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Nazi-collaborator monuments

Nazi collaborator monuments in Russia

In Yelanskaya, a memorial complex employs a common whitewashing tactic: lumping both problematic and non-problematic figures into a single pantheon of “heroes”

This list is part of an ongoing investigative project the Forward first published in January 2021 documenting hundreds of monuments around the world to people involved in the Holocaust. We are continuing to update each country’s list; if you know of any not included here, or of statues that have been removed or streets renamed, please email , subject line: Nazi monument project.


Left: Pyotr Krasnov (Wikimedia Commons). Right: Krasnov’s statue at the Yelanska Cossack Museum Memorial Complex, Yelanskaya (Screenshot/YouTube). Image by Forward collage

Yelanskaya — In the Rostov region of Russia stands a memorial complex to Don Cossacks who fought against Bolsheviks. Looming over the complex is a statue of Pyotr Krasnov (1869–1947), historian, antisemite and Nazi collaborator. Krasnov was a prominent commander of the Don Cossacks who had fought against the Communists during the Russian Civil War. In 1941, when the Third Reich invaded the Soviet Union, Krasnov leveraged his stature of Cossack hero to recruit fighters for what he proclaimed was Hitler’s crusade “against communists, Jews and their minions who trade in Russian blood.” In turn, the Nazis placed Krasnov in charge of Cossack affairs in the Reich Ministry for the Occupied Eastern Territories.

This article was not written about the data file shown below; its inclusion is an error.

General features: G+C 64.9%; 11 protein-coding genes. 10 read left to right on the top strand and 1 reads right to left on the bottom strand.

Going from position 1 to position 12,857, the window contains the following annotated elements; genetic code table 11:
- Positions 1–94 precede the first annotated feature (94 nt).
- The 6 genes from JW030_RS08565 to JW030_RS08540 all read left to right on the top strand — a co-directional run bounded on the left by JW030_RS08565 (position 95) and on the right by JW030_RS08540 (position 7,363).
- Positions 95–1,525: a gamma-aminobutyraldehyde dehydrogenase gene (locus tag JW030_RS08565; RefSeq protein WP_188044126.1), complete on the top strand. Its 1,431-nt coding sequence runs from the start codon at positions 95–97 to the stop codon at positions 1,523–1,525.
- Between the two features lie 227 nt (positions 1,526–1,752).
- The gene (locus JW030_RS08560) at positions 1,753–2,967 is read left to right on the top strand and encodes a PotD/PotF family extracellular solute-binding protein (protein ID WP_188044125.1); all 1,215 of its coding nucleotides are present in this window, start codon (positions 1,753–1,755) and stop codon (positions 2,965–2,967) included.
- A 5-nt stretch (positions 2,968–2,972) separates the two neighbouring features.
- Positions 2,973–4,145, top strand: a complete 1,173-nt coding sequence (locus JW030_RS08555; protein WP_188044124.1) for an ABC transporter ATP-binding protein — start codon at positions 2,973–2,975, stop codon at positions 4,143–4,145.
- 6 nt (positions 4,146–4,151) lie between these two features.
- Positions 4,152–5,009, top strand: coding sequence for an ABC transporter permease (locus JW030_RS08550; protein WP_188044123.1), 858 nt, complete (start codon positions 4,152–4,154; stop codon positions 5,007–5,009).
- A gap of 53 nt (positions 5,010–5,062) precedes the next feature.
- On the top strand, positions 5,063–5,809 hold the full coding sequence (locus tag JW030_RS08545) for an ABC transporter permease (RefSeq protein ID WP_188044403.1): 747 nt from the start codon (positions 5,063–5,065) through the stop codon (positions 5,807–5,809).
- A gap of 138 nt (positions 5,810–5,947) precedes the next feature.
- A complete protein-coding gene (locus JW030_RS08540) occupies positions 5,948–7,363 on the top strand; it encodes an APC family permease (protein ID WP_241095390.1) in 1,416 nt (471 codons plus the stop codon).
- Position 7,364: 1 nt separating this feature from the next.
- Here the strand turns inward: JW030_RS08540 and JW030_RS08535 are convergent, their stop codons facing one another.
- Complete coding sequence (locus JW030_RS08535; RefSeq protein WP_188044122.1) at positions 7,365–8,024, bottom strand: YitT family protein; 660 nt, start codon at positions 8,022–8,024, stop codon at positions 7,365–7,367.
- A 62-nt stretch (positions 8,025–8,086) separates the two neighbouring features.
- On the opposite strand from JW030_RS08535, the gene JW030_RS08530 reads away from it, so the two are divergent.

Yelanskaya’s memorial complex employs a common whitewashing tactic: lumping both problematic and non-problematic figures into a single pantheon of “heroes.” Jointly honoring Don Cossacks who fought against Bolsheviks during the Russian Civil War and WWII collaborators like Krasnov allows whitewashers to use genuine (or at least non-problematic) heroes to shield the collaborators. Any denunciation of the collaborators becomes twisted as a denunciation of the entire pantheon.

See the Czech Republic, Germany and U.S. sections for more honors of Russian collaborators. Below, Don Cossacks in the Third Reich armed forces, 1942.

Don Cossacks in the Third Reich armed forces, 1942 (Bundesarchiv, Bild 146-1975-099-15A via Wikimedia Commons). Image by Forward collage

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